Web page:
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Managing the Monsters of Guilt & Worry

It has always shocked me how intense my life becomes when I actually ask what I’m doing with it. In fact this intensity makes putting off the question very easy.

But when I’m not avoiding the question the intensity inevitably starts me ruminating on the past and/or pitching wishful projections for my future. And the minute I do that I’m inviting the world of guilt and worry into my life.

Because invariably there’s things in the past I regret or wish were different, that went badly and I could never put right, not now, not ever! No, I did it, I’m sorry. I’m guilty! Period! Or I worry that it’s too late to attempt something new, or I’m not ready, or I have too much other work to do, and my list of worries can suddenly grow all on its own!

But the problem is guilt and worry are two of the most useless emotions we have on the journey to find ourselves!

Guilt is about making sure the past stays in your present. And that makes moving forward with our life doubly hard. The past is past, and there’s nothing we can do to change it. So why attach it like a ball and chain around your ankle? If you want to still have the past in your present there are better ways to do that than feeling guilty.

Feeling guilty is like you were driving a car and got stuck in the mud and you sit there ‘gunning’ the accelerator and your wheels go round and round. With guilt you go nowhere except deeper into the mud!

Why not take the thing you’re feeling guilty about and reflect on it, study it as closely as you can- see yourself in the situation, see any others, see your feelings and motives and the actions of the other people involved, see the issue or problem in its context (like where, when, how)?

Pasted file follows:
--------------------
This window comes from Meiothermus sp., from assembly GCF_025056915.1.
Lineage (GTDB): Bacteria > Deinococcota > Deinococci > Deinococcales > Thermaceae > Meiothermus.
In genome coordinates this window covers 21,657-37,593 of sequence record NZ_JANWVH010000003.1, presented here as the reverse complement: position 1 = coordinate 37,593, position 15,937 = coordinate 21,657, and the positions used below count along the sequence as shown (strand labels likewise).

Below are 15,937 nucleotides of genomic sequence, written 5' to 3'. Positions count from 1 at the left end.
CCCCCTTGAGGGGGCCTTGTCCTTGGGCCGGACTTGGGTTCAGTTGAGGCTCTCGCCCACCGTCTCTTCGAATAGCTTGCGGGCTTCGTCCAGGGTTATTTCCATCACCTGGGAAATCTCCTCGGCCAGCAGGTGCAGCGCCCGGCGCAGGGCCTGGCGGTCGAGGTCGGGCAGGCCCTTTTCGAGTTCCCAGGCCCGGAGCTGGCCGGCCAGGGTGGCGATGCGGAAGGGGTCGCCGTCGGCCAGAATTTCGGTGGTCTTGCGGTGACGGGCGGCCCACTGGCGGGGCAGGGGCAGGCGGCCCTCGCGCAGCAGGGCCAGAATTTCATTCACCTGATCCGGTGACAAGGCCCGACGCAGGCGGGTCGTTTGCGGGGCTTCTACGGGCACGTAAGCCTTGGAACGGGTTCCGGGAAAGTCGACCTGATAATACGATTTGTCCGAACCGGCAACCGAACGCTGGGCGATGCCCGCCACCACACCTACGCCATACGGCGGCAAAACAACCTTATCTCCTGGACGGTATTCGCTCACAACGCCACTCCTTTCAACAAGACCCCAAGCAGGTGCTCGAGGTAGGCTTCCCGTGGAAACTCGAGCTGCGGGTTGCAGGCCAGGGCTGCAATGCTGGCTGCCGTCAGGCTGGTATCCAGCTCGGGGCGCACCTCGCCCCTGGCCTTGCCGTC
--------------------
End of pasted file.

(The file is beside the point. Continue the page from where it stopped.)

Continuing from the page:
Ask your feelings to give you a little space to do this. And then work out how you are going to not do this again if a similar situation arises. There’s no guarantees re the future but at least you’re not stuck spinning in the mud!

And forgive yourself. I stick this in here cause it’s incredibly important that we develop a compassionate approach to ourselves and the events of our lives- but it’s least likely to happen when we’re trapped in the intensity of guilty feelings so that’s a huge topic for another time.

Worry works the same way as guilt in our lives. Only worry is how we bring the future into the present. But we have no actual control over the future so we’re in the mud again spinning our wheels about future events that may or may not happen.

It would be better to get practical again and ask yourself ” What small steps could I be taking right now to bring about the things I want in my future?”

Again no guarantees, but…

Ultimately, the important question here is why do we choose to bring guilt and worry into our lives? After all, we’re already here and just asking for a little clarity, a little direction- aren’t we?

Memory is our bridge to the past, as are expectations our bridge to the future. Both are just pathways to fixed and beyond our control places. That should alert us to the possibility that the sources of guilt and worry actually belong to our present selves, and not the past or future at all.

So what inner narratives and images, what ways of valuing ourselves, and ingrained behaviours are guiding us to choose guilt and worry?

And with that question we enter a territory where we need time for reflection, insight and dialog, a territory that our feelings won’t be happy about because they will get no immediate relief.

But it is every person’s job to integrate their head and heart so that living becomes more than just a rush of sensations and feelings or a rational exercise in assigning meaning (and blame).

And to do that we have to increase our capacity to live with stress and discomfort while we work at that integration and let things work themselves out. Cold comfort I know for when we’re in intensely stressful situations, but if we love ourselves, and want to love one another, we have to ask “ Why am I choosing to have guilt and worry in my life?”

But there is a positive side to all this. With these questions we are firmly on the journey to finding ourselves, and no longer spinning our wheels in the mud.

(These few words are in homage to Dr Wayne Dyer and in memory of his recent passing)

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